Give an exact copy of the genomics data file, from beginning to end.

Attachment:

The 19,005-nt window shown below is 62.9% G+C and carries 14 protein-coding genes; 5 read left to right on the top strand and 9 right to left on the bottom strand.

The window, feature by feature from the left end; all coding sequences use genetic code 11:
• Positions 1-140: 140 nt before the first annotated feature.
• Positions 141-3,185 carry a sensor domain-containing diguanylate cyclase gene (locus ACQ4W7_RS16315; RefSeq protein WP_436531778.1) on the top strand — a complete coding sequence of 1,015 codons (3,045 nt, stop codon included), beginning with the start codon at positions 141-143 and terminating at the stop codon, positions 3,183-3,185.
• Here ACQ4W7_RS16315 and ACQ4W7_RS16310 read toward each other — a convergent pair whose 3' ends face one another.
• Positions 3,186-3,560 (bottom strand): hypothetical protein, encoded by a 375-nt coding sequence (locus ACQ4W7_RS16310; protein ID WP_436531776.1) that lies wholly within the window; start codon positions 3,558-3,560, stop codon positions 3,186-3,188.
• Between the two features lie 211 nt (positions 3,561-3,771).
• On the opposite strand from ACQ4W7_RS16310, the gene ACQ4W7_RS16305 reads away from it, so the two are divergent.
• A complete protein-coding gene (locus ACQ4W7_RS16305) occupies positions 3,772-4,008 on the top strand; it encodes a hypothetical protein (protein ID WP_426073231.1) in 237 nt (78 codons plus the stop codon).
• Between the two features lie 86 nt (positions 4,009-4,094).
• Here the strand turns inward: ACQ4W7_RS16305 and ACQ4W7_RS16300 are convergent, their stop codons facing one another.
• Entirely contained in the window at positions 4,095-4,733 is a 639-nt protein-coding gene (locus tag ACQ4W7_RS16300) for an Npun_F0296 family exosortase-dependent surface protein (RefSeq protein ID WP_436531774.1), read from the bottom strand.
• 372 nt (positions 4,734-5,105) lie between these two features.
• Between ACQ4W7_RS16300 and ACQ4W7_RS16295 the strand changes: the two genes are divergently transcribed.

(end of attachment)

The 19,005-nt window shown below is 62.9% G+C and carries 14 protein-coding genes; 5 read left to right on the top strand and 9 right to left on the bottom strand.

The window, feature by feature from the left end; all coding sequences use genetic code 11:
• Positions 1-140: 140 nt before the first annotated feature.
• Positions 141-3,185 carry a sensor domain-containing diguanylate cyclase gene (locus ACQ4W7_RS16315; RefSeq protein WP_436531778.1) on the top strand — a complete coding sequence of 1,015 codons (3,045 nt, stop codon included), beginning with the start codon at positions 141-143 and terminating at the stop codon, positions 3,183-3,185.
• Here ACQ4W7_RS16315 and ACQ4W7_RS16310 read toward each other — a convergent pair whose 3' ends face one another.
• Positions 3,186-3,560 (bottom strand): hypothetical protein, encoded by a 375-nt coding sequence (locus ACQ4W7_RS16310; protein ID WP_436531776.1) that lies wholly within the window; start codon positions 3,558-3,560, stop codon positions 3,186-3,188.
• Between the two features lie 211 nt (positions 3,561-3,771).
• On the opposite strand from ACQ4W7_RS16310, the gene ACQ4W7_RS16305 reads away from it, so the two are divergent.
• A complete protein-coding gene (locus ACQ4W7_RS16305) occupies positions 3,772-4,008 on the top strand; it encodes a hypothetical protein (protein ID WP_426073231.1) in 237 nt (78 codons plus the stop codon).
• Between the two features lie 86 nt (positions 4,009-4,094).
• Here the strand turns inward: ACQ4W7_RS16305 and ACQ4W7_RS16300 are convergent, their stop codons facing one another.
• Entirely contained in the window at positions 4,095-4,733 is a 639-nt protein-coding gene (locus tag ACQ4W7_RS16300) for an Npun_F0296 family exosortase-dependent surface protein (RefSeq protein ID WP_436531774.1), read from the bottom strand.
• 372 nt (positions 4,734-5,105) lie between these two features.
• Between ACQ4W7_RS16300 and ACQ4W7_RS16295 the strand changes: the two genes are divergently transcribed.